In Freundschaft

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video & sound
duration: 10 min

Stations of the Cross, St Stephen Walbrook, London, 2017
Stations 2020, Arts Chaplaincy Projects, 2020

Laura Moffatt, ‘Stations of the Cross and Resurrection’, Art & Christianity, No 90, Summer 2017
Muriel Zagha, ‘From Psycho to Transcendence’, Elephant, 2017
Stations of the Cross | Stations of the Resurrection, Stations 2017, catalogue, ISBN 978-1-5272-0874-2s 

from the series Stations of the Cross

© acknowledgements:
The American Friend (1977) 

Commentary by Lucy Newman Cleeve for Stations 2020

The Ninth Station:  Jesus falls the third time

In Freundschaft or ‘In friendship’ combines sound from the beginning and image from the end of Wim Wenders’ film The American Friend (1977), based on two novels by Patricia Highsmith, Ripley Underground and Ripley’s Game. In the film, picture framer Jonathan Zimmerman (Bruno Ganz) believes that he is critically ill, and is coerced into becoming a hitman in order to provide for his wife and child. The audio from the beginning of the film depicts a conversation between Tom Ripley (Dennis Hopper) and a painter discussing a forged art deal. The footage at the end shows Zimmerman lying dead in a car next to his wife Marianne (Liza Kreuzer). The scene is watched over by the (supposedly dead) painter who walks away from the camera as the end credits start to roll. The image and sound are looped, layered and time-shifted three times in reference to Jesus falling, becoming increasingly incoherent and disconcerting in the process. Whereas in previous works the credits have provided some sense of order, perhaps even implying a divine plan, here they become illegible through their repetition.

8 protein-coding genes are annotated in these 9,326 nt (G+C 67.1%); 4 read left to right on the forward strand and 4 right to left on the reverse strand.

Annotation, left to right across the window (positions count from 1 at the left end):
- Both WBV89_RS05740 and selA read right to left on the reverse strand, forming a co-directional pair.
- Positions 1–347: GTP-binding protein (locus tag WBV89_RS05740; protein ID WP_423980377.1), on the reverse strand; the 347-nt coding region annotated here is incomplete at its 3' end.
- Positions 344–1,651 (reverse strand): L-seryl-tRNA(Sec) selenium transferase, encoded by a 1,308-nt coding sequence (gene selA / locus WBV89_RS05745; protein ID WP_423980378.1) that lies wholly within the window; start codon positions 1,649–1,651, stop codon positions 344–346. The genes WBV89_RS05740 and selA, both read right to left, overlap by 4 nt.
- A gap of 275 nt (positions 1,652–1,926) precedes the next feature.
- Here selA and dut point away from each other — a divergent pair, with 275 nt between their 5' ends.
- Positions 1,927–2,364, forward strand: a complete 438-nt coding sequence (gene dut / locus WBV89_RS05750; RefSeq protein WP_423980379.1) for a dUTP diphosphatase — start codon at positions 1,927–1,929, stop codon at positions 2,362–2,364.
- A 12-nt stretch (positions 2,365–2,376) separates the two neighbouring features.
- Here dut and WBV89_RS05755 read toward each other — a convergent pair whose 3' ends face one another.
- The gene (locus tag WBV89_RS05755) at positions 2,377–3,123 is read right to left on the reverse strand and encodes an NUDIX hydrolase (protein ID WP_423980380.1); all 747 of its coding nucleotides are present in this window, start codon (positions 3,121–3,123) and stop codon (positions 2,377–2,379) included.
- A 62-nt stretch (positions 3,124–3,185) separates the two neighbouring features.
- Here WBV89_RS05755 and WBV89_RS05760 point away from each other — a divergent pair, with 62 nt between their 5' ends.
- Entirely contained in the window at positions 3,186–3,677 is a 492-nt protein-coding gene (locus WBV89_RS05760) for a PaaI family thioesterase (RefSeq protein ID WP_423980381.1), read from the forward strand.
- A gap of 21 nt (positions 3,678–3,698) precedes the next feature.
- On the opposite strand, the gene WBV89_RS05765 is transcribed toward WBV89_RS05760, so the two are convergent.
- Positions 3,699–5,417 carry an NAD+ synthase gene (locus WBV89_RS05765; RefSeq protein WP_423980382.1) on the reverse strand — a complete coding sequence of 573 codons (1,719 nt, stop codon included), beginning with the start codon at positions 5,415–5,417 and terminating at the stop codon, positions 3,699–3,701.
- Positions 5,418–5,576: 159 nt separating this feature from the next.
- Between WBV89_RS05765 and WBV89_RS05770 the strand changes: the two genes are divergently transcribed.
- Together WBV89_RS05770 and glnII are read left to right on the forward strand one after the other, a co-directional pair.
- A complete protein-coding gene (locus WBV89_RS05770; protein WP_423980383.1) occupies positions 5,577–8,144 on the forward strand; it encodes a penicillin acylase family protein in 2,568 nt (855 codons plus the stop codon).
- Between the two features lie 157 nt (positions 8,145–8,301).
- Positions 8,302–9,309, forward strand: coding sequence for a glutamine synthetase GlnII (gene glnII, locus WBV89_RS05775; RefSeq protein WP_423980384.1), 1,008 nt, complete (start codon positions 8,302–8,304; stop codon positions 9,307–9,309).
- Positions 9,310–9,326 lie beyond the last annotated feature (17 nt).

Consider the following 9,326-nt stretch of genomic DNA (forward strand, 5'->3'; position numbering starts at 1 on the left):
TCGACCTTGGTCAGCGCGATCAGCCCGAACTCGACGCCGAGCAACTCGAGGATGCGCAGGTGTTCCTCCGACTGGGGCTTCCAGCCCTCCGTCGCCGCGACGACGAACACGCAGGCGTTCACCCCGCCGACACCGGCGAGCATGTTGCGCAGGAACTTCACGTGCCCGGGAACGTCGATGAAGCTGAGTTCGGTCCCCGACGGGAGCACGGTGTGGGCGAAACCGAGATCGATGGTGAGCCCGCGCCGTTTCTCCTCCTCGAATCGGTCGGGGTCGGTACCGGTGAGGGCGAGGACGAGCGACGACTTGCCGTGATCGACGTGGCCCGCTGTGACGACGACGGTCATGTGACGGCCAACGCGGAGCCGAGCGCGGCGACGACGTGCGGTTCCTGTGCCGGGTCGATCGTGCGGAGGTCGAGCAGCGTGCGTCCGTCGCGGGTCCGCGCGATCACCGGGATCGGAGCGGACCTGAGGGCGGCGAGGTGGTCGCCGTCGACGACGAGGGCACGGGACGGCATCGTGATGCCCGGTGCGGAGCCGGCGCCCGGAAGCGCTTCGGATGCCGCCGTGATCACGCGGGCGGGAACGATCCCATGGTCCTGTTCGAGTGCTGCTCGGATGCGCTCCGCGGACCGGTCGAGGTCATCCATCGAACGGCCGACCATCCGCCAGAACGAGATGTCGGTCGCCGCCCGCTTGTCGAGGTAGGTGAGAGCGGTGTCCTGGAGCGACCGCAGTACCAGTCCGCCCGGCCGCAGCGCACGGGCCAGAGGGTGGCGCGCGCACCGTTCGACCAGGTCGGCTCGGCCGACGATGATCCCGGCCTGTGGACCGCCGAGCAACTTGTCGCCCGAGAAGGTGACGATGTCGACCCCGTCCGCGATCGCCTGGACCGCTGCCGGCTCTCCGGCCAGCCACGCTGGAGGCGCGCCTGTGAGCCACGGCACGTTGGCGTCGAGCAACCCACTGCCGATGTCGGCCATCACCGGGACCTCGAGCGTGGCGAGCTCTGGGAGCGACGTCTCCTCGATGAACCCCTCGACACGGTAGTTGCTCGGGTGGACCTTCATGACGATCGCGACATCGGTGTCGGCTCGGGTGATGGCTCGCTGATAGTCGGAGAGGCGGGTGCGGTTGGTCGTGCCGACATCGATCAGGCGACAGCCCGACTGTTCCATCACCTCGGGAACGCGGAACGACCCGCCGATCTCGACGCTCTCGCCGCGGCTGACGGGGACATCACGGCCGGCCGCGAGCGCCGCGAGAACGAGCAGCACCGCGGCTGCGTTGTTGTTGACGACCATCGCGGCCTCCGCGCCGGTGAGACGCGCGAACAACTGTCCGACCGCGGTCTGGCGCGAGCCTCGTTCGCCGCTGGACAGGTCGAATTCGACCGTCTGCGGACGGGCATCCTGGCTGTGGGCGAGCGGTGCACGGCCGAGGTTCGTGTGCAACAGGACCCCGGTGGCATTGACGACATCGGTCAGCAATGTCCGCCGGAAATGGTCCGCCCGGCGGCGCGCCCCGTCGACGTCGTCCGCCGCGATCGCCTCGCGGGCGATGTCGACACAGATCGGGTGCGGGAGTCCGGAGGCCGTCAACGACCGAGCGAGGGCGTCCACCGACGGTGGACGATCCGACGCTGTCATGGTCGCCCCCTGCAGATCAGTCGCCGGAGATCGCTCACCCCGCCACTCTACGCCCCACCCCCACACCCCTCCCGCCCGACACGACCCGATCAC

This is perhaps the darkest and certainly the most opaque of Dean’s Stations of the Cross. The audio begins with the sound of a train whistling and a man singing to himself, “I’ve been doing some low down travelling, God knows I have” with tense music playing in the background. Distorted snippets of the conversation including, “I think this is serious”, “I’ve been waiting for you” and references to dirty-money art deals pop out, amplifying the sense of threat. The interwoven themes of money and death reinforce the extent to which a health crisis always inevitably becomes a financial crisis, and the role in which ‘thirty pieces of silver’ played in the death of Jesus.

In Freundschaft refers back to two earlier works included in Dean’s first solo show at City Racing in 1996: Nothing To Fear (The American Friend +-12) and I’m Confused (The American Friend +-50%). It is also the title of a 1977 work by Stockhausen, in which the four parameters of pitch, duration, dynamics, and timbre are all determined by a musical formula, the basic form of which is presented at the outset of the work. In returning to The American Friend as source material, Dean continues to experiment with its formal parameters in ways informed by serial and minimal composers and the borrowed title of the work seems to flag this up.